Times Higher Education:
The study of prejudice and discrimination has been one of the cornerstones of social psychology since the 1950s. But new research suggests that as well as studying discrimination, social psychologists may engage in it themselves. In a paper in the journal Perspectives on Psychological Science, Yoel Inbar and Joris Lammers from Tilburg University find a striking – and perhaps concerning – relationship between the political ideology of social psychologists (who are typically liberal or left wing) and a willingness to discriminate against their politically conservative (right-wing) colleagues.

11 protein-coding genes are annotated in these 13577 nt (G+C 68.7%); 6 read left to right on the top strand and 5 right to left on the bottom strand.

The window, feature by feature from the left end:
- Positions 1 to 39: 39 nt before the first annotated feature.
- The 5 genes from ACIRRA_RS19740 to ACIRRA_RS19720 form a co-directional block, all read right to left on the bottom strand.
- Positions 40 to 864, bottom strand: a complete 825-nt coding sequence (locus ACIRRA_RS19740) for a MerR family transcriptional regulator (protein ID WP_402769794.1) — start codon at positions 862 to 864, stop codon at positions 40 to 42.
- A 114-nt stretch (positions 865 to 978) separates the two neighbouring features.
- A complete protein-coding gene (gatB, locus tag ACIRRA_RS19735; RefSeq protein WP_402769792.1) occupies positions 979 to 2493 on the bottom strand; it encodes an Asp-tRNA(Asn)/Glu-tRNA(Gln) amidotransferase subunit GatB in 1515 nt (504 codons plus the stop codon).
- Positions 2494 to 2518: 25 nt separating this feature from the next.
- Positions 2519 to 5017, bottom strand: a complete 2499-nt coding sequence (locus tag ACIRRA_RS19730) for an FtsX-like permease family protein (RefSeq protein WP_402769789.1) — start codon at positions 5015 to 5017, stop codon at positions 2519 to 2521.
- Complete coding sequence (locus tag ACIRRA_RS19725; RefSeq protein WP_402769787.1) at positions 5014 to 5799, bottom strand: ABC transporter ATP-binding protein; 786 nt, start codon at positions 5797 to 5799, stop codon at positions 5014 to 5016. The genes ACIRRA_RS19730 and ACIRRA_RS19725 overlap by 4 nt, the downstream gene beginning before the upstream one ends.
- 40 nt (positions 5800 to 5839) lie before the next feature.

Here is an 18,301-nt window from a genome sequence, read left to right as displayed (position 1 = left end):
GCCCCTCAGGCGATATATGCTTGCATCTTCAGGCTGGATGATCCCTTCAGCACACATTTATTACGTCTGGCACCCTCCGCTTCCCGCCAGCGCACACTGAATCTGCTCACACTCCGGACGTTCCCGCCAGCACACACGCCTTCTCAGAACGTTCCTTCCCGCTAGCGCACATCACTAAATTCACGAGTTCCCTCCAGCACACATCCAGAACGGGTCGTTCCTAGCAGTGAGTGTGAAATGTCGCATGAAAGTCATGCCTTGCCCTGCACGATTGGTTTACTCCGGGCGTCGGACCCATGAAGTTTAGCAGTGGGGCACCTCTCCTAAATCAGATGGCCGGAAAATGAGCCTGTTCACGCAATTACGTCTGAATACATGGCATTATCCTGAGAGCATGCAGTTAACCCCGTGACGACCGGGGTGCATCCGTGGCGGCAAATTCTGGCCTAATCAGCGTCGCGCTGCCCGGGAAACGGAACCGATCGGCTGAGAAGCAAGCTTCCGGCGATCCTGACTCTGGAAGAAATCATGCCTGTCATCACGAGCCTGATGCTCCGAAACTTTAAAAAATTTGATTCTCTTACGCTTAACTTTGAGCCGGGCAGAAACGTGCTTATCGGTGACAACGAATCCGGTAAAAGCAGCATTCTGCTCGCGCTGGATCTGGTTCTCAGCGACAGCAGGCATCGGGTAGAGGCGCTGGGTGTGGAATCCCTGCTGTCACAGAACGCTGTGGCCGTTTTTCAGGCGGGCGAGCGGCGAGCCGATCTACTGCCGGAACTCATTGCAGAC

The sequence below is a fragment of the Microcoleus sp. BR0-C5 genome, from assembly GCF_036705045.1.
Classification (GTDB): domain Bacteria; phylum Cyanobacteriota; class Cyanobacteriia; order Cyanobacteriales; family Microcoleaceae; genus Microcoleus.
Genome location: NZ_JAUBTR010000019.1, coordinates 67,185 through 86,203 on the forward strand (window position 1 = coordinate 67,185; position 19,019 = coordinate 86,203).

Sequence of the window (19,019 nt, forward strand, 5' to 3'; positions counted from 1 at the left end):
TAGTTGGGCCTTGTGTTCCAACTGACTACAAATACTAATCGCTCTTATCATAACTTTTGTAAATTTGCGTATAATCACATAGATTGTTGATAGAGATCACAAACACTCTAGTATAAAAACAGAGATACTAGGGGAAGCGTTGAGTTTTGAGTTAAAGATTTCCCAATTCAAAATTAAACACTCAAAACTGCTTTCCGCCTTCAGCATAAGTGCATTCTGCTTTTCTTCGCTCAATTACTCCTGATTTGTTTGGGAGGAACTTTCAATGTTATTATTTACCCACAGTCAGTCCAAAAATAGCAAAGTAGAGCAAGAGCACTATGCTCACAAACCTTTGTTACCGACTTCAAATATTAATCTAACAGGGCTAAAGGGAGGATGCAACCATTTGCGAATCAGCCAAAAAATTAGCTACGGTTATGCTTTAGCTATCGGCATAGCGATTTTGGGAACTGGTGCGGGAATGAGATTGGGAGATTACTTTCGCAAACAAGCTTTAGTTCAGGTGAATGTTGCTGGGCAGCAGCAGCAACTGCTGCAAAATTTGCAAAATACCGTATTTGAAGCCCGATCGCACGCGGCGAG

In two surveys of members of the Society for Personality and Social Psychology – in the US, Canada and Europe – respondents who identified as strongly liberal were more likely to say they would vote against an openly conservative job candidate, or rate papers and grant proposals more negatively if they seemed to be promoting a conservative agenda.
Read the whole story: Times Higher Education